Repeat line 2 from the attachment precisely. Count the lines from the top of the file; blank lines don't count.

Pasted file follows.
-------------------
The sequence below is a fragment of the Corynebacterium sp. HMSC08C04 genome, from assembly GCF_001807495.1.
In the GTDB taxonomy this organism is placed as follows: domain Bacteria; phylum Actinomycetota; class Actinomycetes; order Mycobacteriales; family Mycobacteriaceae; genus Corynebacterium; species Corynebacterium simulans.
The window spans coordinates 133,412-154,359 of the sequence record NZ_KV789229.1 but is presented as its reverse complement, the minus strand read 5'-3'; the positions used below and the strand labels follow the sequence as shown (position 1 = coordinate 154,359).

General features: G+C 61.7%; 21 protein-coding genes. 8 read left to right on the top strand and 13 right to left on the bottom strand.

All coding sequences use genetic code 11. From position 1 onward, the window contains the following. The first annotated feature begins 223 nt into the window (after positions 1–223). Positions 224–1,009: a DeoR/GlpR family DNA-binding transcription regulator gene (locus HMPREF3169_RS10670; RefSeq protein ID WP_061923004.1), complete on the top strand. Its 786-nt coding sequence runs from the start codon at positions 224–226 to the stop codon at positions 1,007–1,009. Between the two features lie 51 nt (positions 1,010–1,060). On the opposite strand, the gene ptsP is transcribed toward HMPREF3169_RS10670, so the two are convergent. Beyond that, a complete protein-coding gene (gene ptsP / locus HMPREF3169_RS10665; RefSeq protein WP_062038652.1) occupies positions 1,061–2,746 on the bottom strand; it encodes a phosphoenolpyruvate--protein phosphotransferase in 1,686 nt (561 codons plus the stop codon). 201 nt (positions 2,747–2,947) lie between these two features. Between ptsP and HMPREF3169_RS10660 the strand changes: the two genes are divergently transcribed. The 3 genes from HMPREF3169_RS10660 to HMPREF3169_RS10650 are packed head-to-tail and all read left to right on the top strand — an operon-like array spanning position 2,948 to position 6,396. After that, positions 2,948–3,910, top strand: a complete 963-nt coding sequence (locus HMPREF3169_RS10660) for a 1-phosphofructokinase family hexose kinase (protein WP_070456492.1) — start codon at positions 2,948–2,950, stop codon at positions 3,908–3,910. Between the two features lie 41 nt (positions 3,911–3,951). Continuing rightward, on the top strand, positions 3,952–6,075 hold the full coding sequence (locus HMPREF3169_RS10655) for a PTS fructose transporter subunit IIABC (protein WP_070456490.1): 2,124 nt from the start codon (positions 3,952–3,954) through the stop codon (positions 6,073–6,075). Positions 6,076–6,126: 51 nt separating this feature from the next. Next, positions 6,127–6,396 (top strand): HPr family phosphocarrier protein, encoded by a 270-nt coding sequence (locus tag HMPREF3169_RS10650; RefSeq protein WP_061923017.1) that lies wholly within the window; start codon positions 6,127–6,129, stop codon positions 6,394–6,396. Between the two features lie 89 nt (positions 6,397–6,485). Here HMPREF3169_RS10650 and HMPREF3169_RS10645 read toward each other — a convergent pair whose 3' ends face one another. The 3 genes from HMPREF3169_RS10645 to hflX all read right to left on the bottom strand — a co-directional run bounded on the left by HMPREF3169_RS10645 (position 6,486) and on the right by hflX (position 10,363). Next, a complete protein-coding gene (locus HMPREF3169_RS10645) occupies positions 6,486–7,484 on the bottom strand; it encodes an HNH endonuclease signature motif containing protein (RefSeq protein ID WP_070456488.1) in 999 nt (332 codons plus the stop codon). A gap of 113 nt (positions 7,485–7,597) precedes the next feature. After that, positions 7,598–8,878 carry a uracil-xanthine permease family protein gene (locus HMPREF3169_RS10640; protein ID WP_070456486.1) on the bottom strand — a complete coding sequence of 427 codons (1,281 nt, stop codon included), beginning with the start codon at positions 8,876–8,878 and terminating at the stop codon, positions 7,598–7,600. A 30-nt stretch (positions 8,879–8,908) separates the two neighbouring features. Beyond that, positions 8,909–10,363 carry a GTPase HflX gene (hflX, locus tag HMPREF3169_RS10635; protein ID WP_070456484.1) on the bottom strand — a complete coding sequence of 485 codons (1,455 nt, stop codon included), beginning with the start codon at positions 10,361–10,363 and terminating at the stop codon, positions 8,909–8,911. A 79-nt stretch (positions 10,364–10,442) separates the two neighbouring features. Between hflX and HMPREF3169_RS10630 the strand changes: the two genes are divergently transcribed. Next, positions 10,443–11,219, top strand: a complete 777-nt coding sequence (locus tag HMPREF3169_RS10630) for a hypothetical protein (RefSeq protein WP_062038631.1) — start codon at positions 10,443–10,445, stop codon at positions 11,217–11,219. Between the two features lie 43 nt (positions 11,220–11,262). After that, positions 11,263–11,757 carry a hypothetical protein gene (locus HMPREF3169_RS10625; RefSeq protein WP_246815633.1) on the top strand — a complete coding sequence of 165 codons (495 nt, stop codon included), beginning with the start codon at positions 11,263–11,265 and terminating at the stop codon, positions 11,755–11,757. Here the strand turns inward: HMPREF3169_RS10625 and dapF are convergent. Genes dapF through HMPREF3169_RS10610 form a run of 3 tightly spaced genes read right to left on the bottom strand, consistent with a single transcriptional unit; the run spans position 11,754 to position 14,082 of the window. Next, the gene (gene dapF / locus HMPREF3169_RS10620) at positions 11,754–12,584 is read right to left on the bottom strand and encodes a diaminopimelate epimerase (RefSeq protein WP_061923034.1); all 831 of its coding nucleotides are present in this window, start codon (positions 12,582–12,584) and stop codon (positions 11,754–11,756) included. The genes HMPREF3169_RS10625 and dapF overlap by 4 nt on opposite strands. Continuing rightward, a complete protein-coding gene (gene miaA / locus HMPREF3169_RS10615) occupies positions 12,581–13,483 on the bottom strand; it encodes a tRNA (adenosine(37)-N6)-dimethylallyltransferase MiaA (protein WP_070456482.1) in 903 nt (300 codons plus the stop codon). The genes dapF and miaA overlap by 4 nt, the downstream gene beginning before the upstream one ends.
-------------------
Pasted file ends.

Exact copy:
In the GTDB taxonomy this organism is placed as follows: domain Bacteria; phylum Actinomycetota; class Actinomycetes; order Mycobacteriales; family Mycobacteriaceae; genus Corynebacterium; species Corynebacterium simulans.